This article describes two scenarios that occur when the Microsoft Lync client can't establish a trust relationship with resources that require a secure TLS connection.
When a user tries to sign in to Microsoft Lync in a Lync Server 2013 environment for the first time, she receives the following message in a dialog box:
Lync is attempting to connect to:
<Fully qualified domain name (FQDN) of a server>
Lync cannot verify that the server is trusted for your sign-in address. Connect anyway?
For example, the following trust model dialog box is displayed:
The Lync – Sign In dialog box that's shown in the screen shot in Scenario 1 displays the fully qualified domain name (FQDN) of the organization’s Exchange Client Access server (CAS) interface. This interface is used by the Lync client to access user mailbox information through Exchange Web Services (EWS). This behavior occurs if the Lync user’s SIP URI contains a domain suffix that does not match the domain suffix of the Exchange CAS interface. If the user chooses not to trust the connection to the Exchange CAS interface, the Lync client will not have access to the Exchange mailbox services that are provisioned by EWS.
To verify this behavior, follow these steps:
- Make sure that the Lync client is signed in to on the Windows client’s desktop.
- Hold down the CTRL key and right-click the Lync icon in the Windows client’s notification area.
- In the shortcut menu, click Configuration Information.
- Locate the "EWS Information" line.
- If this line contains "EWS not fully initialized," you are experiencing the Scenario 2 behavior.
- Subject Name
- Common Name
- Not Configured (Default)/Disabled
Through this setting, the following domains are trusted by default:
This setting specifies the list of domains to be trusted—for example: contoso.com, contoso.co.in.
For more information about the Lync 2013 Trusted Domain List (TrustModelData) Group Policy setting, see Configuring client bootstrapping policies.
For more information about the Lync 2013.admx (ADMX) and .adml (ADML) Administrative Templates, see Office 2013 Administrative Template files (ADMX/ADML) and Office Customization tool.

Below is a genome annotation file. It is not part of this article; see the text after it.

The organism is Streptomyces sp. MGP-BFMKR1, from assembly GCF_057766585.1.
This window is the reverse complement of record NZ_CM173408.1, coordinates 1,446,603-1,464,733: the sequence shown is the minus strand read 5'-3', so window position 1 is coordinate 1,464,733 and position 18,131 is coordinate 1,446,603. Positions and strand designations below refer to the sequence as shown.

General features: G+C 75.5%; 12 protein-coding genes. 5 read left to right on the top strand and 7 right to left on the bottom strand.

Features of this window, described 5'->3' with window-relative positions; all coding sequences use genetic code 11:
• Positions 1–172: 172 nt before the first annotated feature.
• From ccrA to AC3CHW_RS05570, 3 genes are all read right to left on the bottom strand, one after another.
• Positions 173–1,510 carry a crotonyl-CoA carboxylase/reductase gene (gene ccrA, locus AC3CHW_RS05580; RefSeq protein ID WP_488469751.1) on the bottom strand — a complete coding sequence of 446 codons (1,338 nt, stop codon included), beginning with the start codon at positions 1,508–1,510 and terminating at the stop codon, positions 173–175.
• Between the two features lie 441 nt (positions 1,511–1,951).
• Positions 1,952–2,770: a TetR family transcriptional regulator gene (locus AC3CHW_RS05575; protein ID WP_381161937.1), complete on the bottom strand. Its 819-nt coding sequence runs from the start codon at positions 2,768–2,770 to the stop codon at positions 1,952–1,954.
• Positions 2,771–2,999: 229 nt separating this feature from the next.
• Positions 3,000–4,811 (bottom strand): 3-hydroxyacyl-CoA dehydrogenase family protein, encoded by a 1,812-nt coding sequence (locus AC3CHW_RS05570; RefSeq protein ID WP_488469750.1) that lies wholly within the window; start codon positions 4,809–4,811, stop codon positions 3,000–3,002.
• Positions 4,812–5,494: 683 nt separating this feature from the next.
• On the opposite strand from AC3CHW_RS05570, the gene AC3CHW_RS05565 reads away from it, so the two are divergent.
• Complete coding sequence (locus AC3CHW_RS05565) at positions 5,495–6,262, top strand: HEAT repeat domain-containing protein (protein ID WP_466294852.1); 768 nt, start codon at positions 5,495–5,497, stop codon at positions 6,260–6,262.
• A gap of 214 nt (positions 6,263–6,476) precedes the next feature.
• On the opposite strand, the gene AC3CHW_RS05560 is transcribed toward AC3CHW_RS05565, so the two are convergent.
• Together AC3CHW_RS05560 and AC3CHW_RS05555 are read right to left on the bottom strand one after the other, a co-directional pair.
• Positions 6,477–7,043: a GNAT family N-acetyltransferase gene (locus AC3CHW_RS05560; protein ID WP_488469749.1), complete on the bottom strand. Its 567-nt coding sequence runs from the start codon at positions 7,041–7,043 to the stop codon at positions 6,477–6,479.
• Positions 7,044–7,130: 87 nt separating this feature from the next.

The Lync 2013 desktop client uses the new automatic discovery mechanism to locate the internal or external Lync Web Service, depending on the network location of the user.
The following process occurs when the Lync 2013 desktop client tries to locate the Lync Web Service:
- The Lync 2013 desktop client sends a pair of HTTP and HTTPS requests to locate the Lync Autodiscover Service. The HTTP and HTTPS requests consist of a default set of internal or external host name values and the SIP domain name of the user.
For example, the Lync 2013 desktop client sends the following requests:
http://LyncdiscoverInternal.contoso.com and https://LyncdiscoverInternal.contoso.comNote "LyncdiscoverInternal.contoso.com" is resolved to the FQDN or IP address of the Internal Lync Web Service.
http://Lyncdiscover.contoso.com and https://Lyncdiscover.contoso.comNote "Lyncdiscover.contoso.com" is resolved to the FQDN or IP address of the external interface of the Reverse Proxy.
- The Lync 2013 desktop client receives a response that contains the secure internal and external URLs of the Autodiscover Service from Web Services.
- The Lync 2013 desktop client tries to contact the Autodiscover Service by using an HTTPS connection. If the SIP domain name of the user does not match the domain name in the Subject Name or Common Name property on the certificate that is assigned to Lync Web Service, the Trust Model dialog box is displayed.
The Lync client makes https requests to the Exchange CAS interface as part of its post-sign-in process. These requests include access to the Exchange Autodiscover service through URLs that include the FQDN of the Exchange CAS interface. For example: